Journey into Databases

Hello there.

I spent some time on trying to come up with a catchy statement and I ended up with hello there. Not my greatest work, but thank you for visiting my blog. If you’ve been following along, you might be confused with the title. You’re probably wondering why I’m taking about databases after I said I would talk about Vue.js in my last post… Unfortunately, I lied. Not intentionally, but I thought it was important to tackle the backend first. We will be tackling Vue.js in the next few posts though.

For our program, we are designing a employee clock in and out system based on QR codes. Applications can be usually divided into frontend and backend components. By backend, we’re referring to the server-side of the website where the application stores and arranges data. Generally, users of a website don’t interact with the backend directly. My task last week was to create a database and the required tables for our application. I thought this would be an easy task, but I realized that I was always given a database for most of my projects. Now, I would have to set one up. That’s when I realized …

However, it would be a great experience to learn how to set one up and I can always make a full-stack program in the future with this knowledge. Let’s talk about databases. Why do we need databases? There’s a lot of reasons, but the main one is persistent storage. We want someplace to store our data that’s permanent. For us, it’s going to user information and when users clock in and out.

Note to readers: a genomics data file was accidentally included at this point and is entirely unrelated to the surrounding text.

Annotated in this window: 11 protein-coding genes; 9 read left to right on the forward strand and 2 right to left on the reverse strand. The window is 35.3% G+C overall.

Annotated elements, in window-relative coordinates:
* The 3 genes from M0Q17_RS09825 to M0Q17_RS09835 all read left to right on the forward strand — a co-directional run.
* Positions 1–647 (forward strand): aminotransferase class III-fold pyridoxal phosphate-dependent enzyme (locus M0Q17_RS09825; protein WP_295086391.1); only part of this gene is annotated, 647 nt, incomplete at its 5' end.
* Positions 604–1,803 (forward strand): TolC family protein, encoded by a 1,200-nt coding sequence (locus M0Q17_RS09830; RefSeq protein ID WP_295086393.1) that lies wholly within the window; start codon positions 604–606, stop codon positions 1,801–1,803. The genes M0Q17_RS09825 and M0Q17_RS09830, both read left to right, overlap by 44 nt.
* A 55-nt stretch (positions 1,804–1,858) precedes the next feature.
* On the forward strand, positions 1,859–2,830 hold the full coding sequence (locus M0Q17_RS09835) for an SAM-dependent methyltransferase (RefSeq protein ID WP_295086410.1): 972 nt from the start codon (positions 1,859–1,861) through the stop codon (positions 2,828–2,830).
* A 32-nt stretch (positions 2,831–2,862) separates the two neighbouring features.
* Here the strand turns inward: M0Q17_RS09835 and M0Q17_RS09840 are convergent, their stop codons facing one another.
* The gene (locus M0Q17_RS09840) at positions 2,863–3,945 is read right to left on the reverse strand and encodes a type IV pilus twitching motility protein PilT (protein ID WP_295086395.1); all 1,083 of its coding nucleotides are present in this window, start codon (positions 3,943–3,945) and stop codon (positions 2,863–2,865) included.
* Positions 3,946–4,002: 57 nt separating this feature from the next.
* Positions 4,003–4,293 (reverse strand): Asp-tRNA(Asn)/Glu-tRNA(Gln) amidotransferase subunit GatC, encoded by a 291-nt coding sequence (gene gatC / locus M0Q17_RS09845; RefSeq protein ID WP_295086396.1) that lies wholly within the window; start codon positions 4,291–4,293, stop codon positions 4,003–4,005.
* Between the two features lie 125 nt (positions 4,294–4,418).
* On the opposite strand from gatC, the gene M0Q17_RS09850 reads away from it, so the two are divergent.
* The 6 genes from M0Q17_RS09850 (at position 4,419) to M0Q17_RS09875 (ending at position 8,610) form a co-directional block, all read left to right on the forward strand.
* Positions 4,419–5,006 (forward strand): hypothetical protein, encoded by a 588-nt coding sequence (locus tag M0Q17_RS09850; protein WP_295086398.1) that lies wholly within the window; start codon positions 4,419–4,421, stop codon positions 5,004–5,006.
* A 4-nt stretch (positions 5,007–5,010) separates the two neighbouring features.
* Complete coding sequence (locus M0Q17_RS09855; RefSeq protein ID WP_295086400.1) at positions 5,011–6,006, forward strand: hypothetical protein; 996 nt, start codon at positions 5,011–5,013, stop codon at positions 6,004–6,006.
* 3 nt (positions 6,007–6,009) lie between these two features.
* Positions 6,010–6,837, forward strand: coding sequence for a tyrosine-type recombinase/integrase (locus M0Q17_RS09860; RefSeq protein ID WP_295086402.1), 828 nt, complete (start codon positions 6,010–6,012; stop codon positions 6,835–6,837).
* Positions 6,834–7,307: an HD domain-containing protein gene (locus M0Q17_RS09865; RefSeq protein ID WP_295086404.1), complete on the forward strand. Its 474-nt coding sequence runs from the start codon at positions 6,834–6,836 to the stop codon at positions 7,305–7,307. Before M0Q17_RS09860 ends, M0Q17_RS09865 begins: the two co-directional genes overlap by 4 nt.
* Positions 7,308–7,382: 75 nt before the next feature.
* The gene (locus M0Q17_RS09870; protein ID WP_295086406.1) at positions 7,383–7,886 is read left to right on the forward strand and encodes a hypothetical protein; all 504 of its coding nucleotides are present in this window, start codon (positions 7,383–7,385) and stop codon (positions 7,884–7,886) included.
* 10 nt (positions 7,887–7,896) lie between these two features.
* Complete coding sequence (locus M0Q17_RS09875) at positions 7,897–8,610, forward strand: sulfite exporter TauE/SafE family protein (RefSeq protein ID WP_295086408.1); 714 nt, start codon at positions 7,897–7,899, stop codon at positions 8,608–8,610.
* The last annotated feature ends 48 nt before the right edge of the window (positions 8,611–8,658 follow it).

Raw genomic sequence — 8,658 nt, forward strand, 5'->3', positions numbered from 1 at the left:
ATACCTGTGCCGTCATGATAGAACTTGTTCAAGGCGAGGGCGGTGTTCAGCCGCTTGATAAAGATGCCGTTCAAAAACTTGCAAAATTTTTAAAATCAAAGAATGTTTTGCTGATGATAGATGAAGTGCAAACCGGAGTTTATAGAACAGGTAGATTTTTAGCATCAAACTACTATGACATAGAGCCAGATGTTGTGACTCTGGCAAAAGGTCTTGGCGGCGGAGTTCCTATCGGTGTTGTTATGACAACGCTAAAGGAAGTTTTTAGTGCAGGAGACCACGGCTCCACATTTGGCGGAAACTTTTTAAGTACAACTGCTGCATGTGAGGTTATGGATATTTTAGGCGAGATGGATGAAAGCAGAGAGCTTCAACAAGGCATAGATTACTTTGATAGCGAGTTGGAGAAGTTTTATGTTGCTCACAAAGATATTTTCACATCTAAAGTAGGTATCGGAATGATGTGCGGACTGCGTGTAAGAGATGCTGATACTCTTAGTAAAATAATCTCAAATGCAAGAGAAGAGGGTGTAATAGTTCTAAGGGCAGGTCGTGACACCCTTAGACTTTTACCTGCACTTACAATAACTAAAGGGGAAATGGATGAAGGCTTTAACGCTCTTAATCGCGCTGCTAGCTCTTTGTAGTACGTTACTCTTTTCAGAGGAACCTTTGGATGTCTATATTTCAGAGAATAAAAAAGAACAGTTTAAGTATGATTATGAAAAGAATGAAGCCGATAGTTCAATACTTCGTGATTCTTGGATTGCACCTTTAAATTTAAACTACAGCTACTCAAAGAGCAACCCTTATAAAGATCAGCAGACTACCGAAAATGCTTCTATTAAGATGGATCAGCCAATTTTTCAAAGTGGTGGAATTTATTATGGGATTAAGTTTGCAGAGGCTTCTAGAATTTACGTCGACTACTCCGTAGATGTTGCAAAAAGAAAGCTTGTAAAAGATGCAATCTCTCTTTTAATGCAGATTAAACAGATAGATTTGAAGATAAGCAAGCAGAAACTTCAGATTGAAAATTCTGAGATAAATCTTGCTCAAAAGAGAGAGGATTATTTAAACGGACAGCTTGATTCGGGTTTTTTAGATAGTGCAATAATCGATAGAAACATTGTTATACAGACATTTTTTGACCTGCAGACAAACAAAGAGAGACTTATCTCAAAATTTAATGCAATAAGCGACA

There are two main types of databases. One is called relational and the other is document based. The more popular one is probably relational and it involves databases like MySQL and Oracle. These databases use a query language such as SQL and are pretty standardized. The data is organized in tables with the columns specifying what the data types are. The other type of database is document based and it involves databases like MongoDB, Google’s FireStore, and Amazon’s DocumentDB. The data is stored as JSON-like documents and similar documents can be grouped into collections. There’s definitely more types of databases out there, but these are the two major groups I wanted to focus on.

For our project, we went with MySQL. It was a database all the team members had experience with. My next question was how do I set up a database and how do I interact with it. This is where a team member was able to help me out. He recommended Heroku. Heroku is a cloud platform that supports multiple languages and it can be used to deploy applications. Also, it lets you set up a database for free which is a huge plus for me.

The resource that helped me the most was a video tutorial on YouTube. There are actually multiple tutorials if you search heroku clear database. Using that tutorial, I was able to set up a MySQL database. I was also introduced to MySQL workbench. This is a database design tool that lets you connect and work on MySQL databases. It has an easy to understand graphical interface and you can even run queries from it.

Now, I have a database. Cool … but how do I connect it to our application? We’re using Vue.js for the frontend and I wanted to set up a system for our backend. Learning a good way to do this was a bit of a struggle. This will be the topic of my next blog post. We’ll tackle the design or system I used to connect our MySQL based backend to our Vue.js frontend.

Thank you for reading,


Weekly Movie Pick: The Prestige (2006)

Print Friendly, PDF & Email
This entry was posted in CS 467, OSU. Bookmark the permalink.

Leave a Reply

Your email address will not be published.